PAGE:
A survey from the National Confectioners Association found 80% of Americans plan to share chocolate and candy with friends, family and loved ones for Valentine's Day. The survey also found that 92% of them view chocolate and candy as a special treat.
The NCA has established a digital hub called Valentine's Day Central for those consumers who want to manage their sugar intake. The site includes information on the role chocolate and candy play in the February holiday, the history of Valentine's Day, how to tell what's inside treats and the best ways to store candy and chocolate.
"We know that most Americans enjoy chocolate and candy two to three times per week, including at special candy moments like Valentine's Day," John Downs, NCA president and CEO, said in a release. "The gift giving tradition spans generations and is a highlight of the holiday. But we know that people are also interested in understanding how they can make informed choices about the treats they enjoy at the holiday — and throughout the year."
Candy and chocolate manufacturers shouldn't have a hard time capitalizing on this sweetest of holidays. This NCA survey found that consumers are in near-total agreement when it comes to sharing sugary treats with loved ones. Such products play a crucial role as Valentine's Day has become a celebration of love and appreciation between family members and friends.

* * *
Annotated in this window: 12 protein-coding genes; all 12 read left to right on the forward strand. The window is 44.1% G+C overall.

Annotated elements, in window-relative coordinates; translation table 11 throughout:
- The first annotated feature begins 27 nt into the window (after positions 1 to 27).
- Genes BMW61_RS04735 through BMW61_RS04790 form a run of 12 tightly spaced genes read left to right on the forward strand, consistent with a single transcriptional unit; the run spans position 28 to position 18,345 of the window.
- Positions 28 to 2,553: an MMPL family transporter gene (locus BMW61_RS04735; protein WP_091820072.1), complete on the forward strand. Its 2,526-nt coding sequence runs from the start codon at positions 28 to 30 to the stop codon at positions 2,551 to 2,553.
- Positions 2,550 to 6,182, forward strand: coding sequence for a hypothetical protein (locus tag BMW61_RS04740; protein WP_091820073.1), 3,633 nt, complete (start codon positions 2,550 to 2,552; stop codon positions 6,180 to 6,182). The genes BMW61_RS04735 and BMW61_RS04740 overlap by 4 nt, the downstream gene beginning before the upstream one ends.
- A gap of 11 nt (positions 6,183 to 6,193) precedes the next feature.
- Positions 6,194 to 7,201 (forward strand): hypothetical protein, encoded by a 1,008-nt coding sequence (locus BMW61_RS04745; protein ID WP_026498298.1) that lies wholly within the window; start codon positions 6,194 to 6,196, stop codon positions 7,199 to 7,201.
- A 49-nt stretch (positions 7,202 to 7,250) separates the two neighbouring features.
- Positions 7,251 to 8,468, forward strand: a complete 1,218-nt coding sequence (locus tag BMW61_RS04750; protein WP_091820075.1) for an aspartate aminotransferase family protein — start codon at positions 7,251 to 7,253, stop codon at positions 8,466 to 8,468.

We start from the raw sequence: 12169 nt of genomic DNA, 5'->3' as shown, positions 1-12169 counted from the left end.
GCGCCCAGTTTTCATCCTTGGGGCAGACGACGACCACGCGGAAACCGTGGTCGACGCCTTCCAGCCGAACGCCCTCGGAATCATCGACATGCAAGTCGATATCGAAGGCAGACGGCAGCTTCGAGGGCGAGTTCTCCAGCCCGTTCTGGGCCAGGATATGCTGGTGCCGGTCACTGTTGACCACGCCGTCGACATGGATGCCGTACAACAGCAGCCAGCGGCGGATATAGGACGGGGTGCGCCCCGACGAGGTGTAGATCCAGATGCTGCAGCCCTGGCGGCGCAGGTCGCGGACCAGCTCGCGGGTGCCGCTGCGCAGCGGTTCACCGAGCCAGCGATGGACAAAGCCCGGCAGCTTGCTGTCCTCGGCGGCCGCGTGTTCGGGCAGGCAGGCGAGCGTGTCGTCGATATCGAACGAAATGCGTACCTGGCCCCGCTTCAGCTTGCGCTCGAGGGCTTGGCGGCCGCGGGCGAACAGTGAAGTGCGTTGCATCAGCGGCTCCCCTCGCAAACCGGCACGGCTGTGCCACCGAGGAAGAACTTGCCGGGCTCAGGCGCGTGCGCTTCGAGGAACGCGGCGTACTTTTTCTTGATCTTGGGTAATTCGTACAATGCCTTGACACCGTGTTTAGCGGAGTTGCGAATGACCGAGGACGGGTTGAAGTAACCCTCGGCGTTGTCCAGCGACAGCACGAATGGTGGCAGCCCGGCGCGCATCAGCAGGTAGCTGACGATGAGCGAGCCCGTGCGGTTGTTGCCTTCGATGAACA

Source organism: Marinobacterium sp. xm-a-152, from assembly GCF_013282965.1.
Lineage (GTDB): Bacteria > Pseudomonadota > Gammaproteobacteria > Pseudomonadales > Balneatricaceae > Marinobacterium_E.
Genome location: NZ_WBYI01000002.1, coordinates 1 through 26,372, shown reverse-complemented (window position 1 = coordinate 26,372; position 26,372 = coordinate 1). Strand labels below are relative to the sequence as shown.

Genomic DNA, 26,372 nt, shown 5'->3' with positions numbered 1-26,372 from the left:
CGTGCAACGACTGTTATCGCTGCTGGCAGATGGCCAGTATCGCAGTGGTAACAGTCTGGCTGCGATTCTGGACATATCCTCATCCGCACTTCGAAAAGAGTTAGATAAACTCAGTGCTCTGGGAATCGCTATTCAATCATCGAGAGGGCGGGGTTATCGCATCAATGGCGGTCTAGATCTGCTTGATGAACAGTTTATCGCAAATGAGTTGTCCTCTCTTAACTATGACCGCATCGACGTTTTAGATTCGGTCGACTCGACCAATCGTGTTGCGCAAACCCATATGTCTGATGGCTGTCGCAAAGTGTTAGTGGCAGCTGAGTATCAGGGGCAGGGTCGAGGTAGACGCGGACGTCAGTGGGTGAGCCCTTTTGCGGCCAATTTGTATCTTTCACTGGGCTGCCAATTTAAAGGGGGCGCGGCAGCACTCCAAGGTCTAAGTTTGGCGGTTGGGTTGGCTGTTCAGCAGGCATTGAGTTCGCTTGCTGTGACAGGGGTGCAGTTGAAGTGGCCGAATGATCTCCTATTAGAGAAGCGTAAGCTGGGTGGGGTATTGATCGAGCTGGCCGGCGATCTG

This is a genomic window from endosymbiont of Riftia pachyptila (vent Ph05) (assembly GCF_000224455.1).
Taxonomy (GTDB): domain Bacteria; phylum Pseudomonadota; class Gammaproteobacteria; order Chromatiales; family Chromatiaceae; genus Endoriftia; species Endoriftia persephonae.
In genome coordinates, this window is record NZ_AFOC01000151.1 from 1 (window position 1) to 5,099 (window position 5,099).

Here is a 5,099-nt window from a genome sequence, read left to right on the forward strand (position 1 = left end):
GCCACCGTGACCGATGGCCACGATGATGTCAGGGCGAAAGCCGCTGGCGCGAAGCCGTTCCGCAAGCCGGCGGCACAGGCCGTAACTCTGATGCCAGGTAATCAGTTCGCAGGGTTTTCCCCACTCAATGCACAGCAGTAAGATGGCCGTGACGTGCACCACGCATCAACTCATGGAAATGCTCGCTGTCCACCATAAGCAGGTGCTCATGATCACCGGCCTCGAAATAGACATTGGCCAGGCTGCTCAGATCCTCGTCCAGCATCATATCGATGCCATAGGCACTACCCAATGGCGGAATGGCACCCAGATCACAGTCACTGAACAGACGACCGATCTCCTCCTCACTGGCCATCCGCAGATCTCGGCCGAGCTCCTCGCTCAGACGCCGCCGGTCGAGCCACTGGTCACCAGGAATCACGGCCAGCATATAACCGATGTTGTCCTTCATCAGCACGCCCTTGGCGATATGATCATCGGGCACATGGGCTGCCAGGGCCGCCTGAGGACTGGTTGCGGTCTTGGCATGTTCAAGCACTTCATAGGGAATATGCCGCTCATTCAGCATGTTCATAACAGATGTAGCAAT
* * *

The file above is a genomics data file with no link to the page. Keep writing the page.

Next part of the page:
According to Eat Out Eat Well, $448 million is spent on candy during the holiday season — which amounts to 58 million pounds of chocolate and 36 million heart-shaped boxes. When you add in other gifts such as flowers, stuffed animals and additional Valentine's items, the total is expected to hit $30 billion, or $221.34 spent by the average person.
When it comes to specific types of candy, chocolate reigns supreme. According to research from Mars, 94% of consumers would prefer getting chocolate for Valentine's Day than receiving flowers. The Daily Meal seconded that by ranking heart-shaped boxes of chocolate as the best edible Valentine's Day gift.
Whether consumers will be checking the NCA's Valentine's Day Central for tips on managing their sugar intake is another question.
Chocolate is a favorite indulgent treat the world over, and most consumers aren't likely to view the upcoming holiday as a time to scrimp. In fact, according to TechSci Research, the U.S. chocolate market — driven by demand for premium varieties and sugar-free and dark chocolate products — is expected to surpass the $30 billion mark by 2021.